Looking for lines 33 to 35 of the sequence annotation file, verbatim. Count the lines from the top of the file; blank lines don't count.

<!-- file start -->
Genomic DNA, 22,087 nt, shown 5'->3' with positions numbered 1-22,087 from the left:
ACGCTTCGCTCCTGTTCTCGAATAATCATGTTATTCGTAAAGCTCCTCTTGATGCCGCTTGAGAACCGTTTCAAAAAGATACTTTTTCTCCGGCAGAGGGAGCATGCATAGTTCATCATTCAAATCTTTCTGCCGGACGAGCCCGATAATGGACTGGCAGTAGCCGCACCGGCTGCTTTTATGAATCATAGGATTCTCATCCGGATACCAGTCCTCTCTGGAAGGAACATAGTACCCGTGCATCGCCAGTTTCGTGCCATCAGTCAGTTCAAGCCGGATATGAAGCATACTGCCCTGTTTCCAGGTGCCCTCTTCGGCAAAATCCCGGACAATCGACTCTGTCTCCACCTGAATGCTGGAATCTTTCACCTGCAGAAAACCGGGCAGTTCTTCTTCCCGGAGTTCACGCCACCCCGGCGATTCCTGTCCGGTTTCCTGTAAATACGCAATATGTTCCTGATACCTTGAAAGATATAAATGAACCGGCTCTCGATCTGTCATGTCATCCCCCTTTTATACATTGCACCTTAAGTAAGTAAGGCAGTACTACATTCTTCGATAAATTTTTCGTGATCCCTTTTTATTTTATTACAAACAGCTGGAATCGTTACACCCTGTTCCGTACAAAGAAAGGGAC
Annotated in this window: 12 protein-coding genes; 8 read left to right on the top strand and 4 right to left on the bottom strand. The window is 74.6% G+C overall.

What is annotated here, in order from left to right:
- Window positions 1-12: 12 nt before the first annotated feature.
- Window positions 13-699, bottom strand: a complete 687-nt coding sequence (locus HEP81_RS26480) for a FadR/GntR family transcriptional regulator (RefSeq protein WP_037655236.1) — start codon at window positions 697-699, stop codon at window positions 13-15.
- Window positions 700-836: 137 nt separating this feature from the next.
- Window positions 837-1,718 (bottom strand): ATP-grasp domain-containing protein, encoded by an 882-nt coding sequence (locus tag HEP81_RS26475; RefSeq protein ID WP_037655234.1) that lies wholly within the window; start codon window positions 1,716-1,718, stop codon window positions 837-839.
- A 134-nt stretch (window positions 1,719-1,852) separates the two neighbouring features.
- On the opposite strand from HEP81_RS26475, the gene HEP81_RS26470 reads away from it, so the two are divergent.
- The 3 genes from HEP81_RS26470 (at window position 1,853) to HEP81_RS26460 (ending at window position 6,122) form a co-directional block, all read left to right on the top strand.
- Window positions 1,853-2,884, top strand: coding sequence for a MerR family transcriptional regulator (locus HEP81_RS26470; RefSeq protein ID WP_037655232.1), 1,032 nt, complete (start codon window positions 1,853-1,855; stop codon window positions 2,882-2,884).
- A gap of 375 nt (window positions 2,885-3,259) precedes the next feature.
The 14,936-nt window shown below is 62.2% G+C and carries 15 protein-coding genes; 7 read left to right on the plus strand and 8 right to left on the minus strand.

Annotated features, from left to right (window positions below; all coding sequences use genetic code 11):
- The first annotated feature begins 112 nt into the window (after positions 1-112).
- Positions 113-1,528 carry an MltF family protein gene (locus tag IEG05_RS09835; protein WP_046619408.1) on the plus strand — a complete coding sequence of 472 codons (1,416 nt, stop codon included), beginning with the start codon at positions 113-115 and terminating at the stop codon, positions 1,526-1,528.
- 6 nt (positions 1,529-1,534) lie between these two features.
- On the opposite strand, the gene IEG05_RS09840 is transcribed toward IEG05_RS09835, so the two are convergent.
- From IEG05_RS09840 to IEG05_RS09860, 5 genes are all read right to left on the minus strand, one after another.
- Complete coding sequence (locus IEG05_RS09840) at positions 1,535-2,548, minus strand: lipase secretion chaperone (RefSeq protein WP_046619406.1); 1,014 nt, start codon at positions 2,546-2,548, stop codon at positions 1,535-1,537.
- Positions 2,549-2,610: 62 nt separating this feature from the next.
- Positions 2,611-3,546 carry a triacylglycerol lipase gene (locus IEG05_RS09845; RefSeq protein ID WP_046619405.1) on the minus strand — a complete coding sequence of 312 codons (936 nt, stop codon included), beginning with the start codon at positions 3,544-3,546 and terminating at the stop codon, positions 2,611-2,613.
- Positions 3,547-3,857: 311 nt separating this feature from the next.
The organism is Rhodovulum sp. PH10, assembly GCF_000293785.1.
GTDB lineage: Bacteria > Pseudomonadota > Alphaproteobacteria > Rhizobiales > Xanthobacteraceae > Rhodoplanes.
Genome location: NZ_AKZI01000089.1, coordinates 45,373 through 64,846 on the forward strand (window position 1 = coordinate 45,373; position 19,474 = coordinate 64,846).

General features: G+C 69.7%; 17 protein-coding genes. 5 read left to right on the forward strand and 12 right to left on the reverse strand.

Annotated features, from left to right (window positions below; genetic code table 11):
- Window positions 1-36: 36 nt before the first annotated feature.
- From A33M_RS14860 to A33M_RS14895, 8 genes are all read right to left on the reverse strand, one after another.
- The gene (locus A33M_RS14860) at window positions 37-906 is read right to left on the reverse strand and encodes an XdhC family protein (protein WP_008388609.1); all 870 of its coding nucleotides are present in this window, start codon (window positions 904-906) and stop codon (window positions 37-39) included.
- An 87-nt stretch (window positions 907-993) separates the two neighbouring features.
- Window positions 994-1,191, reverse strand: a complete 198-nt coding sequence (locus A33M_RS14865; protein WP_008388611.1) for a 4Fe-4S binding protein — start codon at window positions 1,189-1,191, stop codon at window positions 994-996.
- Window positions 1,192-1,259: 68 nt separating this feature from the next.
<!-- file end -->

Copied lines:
- An 87-nt stretch (window positions 907-993) separates the two neighbouring features.
- Window positions 994-1,191, reverse strand: a complete 198-nt coding sequence (locus A33M_RS14865; protein WP_008388611.1) for a 4Fe-4S binding protein — start codon at window positions 1,189-1,191, stop codon at window positions 994-996.
- Window positions 1,192-1,259: 68 nt separating this feature from the next.